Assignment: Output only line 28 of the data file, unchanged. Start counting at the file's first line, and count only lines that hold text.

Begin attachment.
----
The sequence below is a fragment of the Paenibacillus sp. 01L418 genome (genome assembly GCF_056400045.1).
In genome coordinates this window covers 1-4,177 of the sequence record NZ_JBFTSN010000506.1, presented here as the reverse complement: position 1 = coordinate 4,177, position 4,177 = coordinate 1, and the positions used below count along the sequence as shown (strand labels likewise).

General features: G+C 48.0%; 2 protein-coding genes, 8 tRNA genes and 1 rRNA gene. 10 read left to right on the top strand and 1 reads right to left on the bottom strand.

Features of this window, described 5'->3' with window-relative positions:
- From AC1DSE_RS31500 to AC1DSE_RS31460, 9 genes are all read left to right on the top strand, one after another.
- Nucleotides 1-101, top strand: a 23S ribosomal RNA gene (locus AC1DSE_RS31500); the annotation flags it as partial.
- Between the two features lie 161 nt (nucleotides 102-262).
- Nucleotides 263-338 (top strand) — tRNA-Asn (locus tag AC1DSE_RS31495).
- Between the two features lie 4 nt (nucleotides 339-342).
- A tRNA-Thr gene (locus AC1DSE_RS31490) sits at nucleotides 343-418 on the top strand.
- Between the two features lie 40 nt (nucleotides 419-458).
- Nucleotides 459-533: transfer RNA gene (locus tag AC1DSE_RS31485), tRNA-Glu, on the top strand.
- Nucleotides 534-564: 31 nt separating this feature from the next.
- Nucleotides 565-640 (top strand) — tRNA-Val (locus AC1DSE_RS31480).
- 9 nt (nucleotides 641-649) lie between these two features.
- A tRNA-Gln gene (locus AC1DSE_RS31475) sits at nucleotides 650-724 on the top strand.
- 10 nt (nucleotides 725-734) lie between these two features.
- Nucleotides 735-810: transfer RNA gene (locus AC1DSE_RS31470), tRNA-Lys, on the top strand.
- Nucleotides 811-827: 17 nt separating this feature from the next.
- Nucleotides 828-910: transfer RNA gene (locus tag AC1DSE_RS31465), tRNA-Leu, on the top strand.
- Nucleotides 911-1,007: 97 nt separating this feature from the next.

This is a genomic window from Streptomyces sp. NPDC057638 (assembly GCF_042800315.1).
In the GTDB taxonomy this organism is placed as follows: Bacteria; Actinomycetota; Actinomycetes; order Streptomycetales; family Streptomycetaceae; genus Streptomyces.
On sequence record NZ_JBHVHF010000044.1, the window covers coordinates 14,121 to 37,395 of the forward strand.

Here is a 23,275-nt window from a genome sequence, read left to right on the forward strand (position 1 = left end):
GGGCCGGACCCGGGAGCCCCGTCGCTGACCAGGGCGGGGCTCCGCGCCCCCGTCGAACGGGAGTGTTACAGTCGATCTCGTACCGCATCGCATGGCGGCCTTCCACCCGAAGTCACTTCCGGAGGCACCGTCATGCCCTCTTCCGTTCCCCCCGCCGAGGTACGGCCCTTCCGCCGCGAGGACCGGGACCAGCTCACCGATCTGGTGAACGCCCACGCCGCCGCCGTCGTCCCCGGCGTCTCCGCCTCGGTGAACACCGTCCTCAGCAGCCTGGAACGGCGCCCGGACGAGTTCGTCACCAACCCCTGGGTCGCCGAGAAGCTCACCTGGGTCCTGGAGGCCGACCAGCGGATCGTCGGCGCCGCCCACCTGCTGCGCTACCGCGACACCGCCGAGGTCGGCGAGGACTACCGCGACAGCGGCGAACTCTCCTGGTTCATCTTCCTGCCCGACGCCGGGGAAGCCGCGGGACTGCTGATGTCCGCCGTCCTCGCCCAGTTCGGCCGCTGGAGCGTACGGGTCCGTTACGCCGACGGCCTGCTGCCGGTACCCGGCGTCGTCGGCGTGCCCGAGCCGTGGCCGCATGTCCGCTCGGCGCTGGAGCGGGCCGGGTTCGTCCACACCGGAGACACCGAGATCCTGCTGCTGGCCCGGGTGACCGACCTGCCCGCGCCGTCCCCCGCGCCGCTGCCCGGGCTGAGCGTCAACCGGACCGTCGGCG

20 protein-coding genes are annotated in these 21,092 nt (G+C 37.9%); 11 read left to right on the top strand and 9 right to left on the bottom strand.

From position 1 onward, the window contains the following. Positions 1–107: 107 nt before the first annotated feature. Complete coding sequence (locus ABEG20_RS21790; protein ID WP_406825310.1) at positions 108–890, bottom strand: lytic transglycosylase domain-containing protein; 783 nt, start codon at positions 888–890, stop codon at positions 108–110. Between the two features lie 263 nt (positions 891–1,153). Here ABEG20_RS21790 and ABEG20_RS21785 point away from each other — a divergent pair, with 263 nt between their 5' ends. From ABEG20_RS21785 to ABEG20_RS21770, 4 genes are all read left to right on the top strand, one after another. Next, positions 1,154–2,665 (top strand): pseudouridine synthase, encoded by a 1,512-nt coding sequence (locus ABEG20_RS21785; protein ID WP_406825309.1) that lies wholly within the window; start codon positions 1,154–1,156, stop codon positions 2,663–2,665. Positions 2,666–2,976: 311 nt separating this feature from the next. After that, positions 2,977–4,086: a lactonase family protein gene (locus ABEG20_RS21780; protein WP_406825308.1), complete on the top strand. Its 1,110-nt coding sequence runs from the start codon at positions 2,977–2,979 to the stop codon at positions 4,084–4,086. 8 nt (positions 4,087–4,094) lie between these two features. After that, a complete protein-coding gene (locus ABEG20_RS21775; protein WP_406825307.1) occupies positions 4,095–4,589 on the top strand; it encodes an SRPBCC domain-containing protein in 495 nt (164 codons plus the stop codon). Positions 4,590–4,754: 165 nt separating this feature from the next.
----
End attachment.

From position 1 onward, the window contains the following. Positions 1–107: 107 nt before the first annotated feature. Complete coding sequence (locus ABEG20_RS21790; protein ID WP_406825310.1) at positions 108–890, bottom strand: lytic transglycosylase domain-containing protein; 783 nt, start codon at positions 888–890, stop codon at positions 108–110. Between the two features lie 263 nt (positions 891–1,153). Here ABEG20_RS21790 and ABEG20_RS21785 point away from each other — a divergent pair, with 263 nt between their 5' ends. From ABEG20_RS21785 to ABEG20_RS21770, 4 genes are all read left to right on the top strand, one after another. Next, positions 1,154–2,665 (top strand): pseudouridine synthase, encoded by a 1,512-nt coding sequence (locus ABEG20_RS21785; protein ID WP_406825309.1) that lies wholly within the window; start codon positions 1,154–1,156, stop codon positions 2,663–2,665. Positions 2,666–2,976: 311 nt separating this feature from the next. After that, positions 2,977–4,086: a lactonase family protein gene (locus ABEG20_RS21780; protein WP_406825308.1), complete on the top strand. Its 1,110-nt coding sequence runs from the start codon at positions 2,977–2,979 to the stop codon at positions 4,084–4,086. 8 nt (positions 4,087–4,094) lie between these two features. After that, a complete protein-coding gene (locus ABEG20_RS21775; protein WP_406825307.1) occupies positions 4,095–4,589 on the top strand; it encodes an SRPBCC domain-containing protein in 495 nt (164 codons plus the stop codon). Positions 4,590–4,754: 165 nt separating this feature from the next.